“The observed increases of upper (ocean heat content) support higher sea surface temperatures and atmospheric moisture, and fuel tropical storms to become more intense, bigger and longer-lasting, thereby increasing their potential for damage.”

A pickup is submerged in floodwaters in Lumberton, North Carolina, in Hurricane Florence's aftermath.

Warmer oceans mean more moisture is available in a warmer atmosphere.

“It’s one of the simplest relationships in all of meteorology,” said Michael Mann, professor of atmospheric science and director of the Earth System Science Center at Pennsylvania State University.

For every 1 degree Celsius (1.8 degree Fahrenheit), there is 7% more moisture in the air. Ocean temperatures around Florence trended 1.5 degrees C (2.7 degrees F) warmer than normal, contributing to about 10% more moisture available in the atmosphere.

This certainly helped make Florence the wettest tropical system to strike the US East Coast, dumping almost 3 feet of rain on parts of North Carolina.

Higher sea levels, higher surge

Florence brought the tides to record levels in portions of North Carolina last September despite having weakened to a Category 1 storm, with peak winds of 90 mph.

The National Oceanic and Atmospheric Administration’s tide gauge at Wrightsville Beach, North Carolina, surged more than 4 feet above the normal high as the storm was making landfall, breaking a record set by Hurricane Joaquin in 2015 by more than a foot.

Flooding in Beaufort and Wilmington, North Carolina, also topped high-water marks that go back decades.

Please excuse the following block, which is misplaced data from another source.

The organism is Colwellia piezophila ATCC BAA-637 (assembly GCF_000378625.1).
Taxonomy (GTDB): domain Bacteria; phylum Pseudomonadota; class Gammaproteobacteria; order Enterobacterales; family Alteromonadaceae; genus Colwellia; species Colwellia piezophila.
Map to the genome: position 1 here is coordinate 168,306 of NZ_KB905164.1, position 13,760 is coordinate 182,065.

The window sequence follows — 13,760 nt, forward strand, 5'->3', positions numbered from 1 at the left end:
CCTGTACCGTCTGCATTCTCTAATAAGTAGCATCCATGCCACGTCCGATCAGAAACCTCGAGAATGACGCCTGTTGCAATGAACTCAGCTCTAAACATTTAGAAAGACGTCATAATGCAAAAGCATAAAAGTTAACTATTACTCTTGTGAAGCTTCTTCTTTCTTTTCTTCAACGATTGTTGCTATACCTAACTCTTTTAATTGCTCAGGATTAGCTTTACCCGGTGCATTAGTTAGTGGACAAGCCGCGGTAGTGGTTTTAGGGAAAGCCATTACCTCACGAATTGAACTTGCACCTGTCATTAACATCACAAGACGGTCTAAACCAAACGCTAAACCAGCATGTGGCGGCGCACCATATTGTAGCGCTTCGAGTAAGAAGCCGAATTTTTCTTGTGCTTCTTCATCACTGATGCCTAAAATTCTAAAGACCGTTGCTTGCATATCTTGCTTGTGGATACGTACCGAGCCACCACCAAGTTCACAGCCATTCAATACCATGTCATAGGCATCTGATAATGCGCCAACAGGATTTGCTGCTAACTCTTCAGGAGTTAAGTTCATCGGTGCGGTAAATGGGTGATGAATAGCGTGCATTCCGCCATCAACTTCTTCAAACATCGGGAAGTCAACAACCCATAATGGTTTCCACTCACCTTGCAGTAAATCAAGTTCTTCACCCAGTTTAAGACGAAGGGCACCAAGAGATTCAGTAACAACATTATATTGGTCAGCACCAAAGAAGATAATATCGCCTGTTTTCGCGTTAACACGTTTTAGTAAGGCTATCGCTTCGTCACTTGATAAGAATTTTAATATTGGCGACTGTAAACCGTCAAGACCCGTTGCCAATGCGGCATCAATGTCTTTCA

Several factors combined to make Florence such a prolific coastal flood threat. Its large size, slow movement and previous Category 4 intensity all helped pile up a huge amount of water.

But those characteristics are mainly a product of the day-to-day weather patterns around Florence and are somewhat random – a roll of the weather dice, if you will.

One important threat enhancer is that ocean levels along the East Coast have risen by nearly a foot in the past century, thanks primarily to global ocean warming.

The added height of the ocean is a reality faced every day by coastal residents, even when storms are not present, such as with sunny-day floods in Miami and the Outer Banks of North Carolina.

But when a storm such as Florence or Barry comes ashore, the destruction is even worse than it would have been decades ago – one reason why Category 1 hurricanes such as Matthew and Florence produced higher water levels on the North Carolina coast than did 1954’s Hurricane Hazel, a Category 3 storm when it made landfall in the same region.

Florence, Harvey and now Barry should not be treated as an example of what human-fueled global warming could bring us at some point in the future. They are unfortunate examples of what global warming, caused by ever-increasing greenhouse gas emissions, is doing to storms in the present day.

Better coastal infrastructure and flood defenses, along with an immediate reduction in greenhouse emissions, can help minimize the future threat.

President Donald Trump got a close-up view of the damage when he toured the hardest-hit areas of the Carolinas last year, just as he did in Houston with Hurricane Harvey in 2017.

The visit once again provided the President with evidence that climate change is already affecting the country.